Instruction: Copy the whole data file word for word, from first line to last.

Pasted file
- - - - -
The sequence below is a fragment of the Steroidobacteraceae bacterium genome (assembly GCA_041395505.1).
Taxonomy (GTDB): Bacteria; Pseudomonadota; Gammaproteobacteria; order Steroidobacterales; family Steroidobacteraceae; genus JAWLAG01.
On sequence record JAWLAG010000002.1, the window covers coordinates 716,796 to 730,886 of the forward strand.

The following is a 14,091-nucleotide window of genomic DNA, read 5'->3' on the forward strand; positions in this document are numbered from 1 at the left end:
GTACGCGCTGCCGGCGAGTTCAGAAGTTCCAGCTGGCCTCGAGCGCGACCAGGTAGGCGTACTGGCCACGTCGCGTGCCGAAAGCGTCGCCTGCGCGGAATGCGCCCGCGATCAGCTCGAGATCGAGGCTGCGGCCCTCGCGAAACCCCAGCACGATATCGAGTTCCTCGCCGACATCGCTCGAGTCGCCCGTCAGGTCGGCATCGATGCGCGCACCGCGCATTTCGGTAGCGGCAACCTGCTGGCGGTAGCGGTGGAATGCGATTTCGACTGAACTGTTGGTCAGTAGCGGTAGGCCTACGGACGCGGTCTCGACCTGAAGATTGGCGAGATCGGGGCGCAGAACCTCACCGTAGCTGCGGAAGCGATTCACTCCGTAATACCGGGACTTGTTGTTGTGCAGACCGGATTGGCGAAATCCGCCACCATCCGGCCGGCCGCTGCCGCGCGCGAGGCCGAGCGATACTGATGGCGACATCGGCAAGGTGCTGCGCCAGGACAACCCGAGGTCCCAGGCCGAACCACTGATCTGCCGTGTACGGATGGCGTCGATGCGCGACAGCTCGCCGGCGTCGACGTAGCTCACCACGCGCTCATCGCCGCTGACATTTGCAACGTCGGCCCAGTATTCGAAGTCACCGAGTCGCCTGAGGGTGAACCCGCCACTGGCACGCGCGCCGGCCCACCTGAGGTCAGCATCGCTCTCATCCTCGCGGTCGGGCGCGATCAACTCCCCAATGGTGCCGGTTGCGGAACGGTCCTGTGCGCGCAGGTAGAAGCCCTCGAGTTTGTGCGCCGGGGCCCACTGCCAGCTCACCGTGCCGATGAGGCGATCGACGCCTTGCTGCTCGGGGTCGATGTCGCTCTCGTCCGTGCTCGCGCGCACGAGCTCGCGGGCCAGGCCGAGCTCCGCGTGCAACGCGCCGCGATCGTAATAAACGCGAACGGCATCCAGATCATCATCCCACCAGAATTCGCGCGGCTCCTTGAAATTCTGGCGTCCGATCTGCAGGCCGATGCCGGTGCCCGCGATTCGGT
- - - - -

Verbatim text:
The sequence below is a fragment of the Steroidobacteraceae bacterium genome (assembly GCA_041395505.1).
Taxonomy (GTDB): Bacteria; Pseudomonadota; Gammaproteobacteria; order Steroidobacterales; family Steroidobacteraceae; genus JAWLAG01.
On sequence record JAWLAG010000002.1, the window covers coordinates 716,796 to 730,886 of the forward strand.

The following is a 14,091-nucleotide window of genomic DNA, read 5'->3' on the forward strand; positions in this document are numbered from 1 at the left end:
GTACGCGCTGCCGGCGAGTTCAGAAGTTCCAGCTGGCCTCGAGCGCGACCAGGTAGGCGTACTGGCCACGTCGCGTGCCGAAAGCGTCGCCTGCGCGGAATGCGCCCGCGATCAGCTCGAGATCGAGGCTGCGGCCCTCGCGAAACCCCAGCACGATATCGAGTTCCTCGCCGACATCGCTCGAGTCGCCCGTCAGGTCGGCATCGATGCGCGCACCGCGCATTTCGGTAGCGGCAACCTGCTGGCGGTAGCGGTGGAATGCGATTTCGACTGAACTGTTGGTCAGTAGCGGTAGGCCTACGGACGCGGTCTCGACCTGAAGATTGGCGAGATCGGGGCGCAGAACCTCACCGTAGCTGCGGAAGCGATTCACTCCGTAATACCGGGACTTGTTGTTGTGCAGACCGGATTGGCGAAATCCGCCACCATCCGGCCGGCCGCTGCCGCGCGCGAGGCCGAGCGATACTGATGGCGACATCGGCAAGGTGCTGCGCCAGGACAACCCGAGGTCCCAGGCCGAACCACTGATCTGCCGTGTACGGATGGCGTCGATGCGCGACAGCTCGCCGGCGTCGACGTAGCTCACCACGCGCTCATCGCCGCTGACATTTGCAACGTCGGCCCAGTATTCGAAGTCACCGAGTCGCCTGAGGGTGAACCCGCCACTGGCACGCGCGCCGGCCCACCTGAGGTCAGCATCGCTCTCATCCTCGCGGTCGGGCGCGATCAACTCCCCAATGGTGCCGGTTGCGGAACGGTCCTGTGCGCGCAGGTAGAAGCCCTCGAGTTTGTGCGCCGGGGCCCACTGCCAGCTCACCGTGCCGATGAGGCGATCGACGCCTTGCTGCTCGGGGTCGATGTCGCTCTCGTCCGTGCTCGCGCGCACGAGCTCGCGGGCCAGGCCGAGCTCCGCGTGCAACGCGCCGCGATCGTAATAAACGCGAACGGCATCCAGATCATCATCCCACCAGAATTCGCGCGGCTCCTTGAAATTCTGGCGTCCGATCTGCAGGCCGATGCCGGTGCCCGCGATTCGGT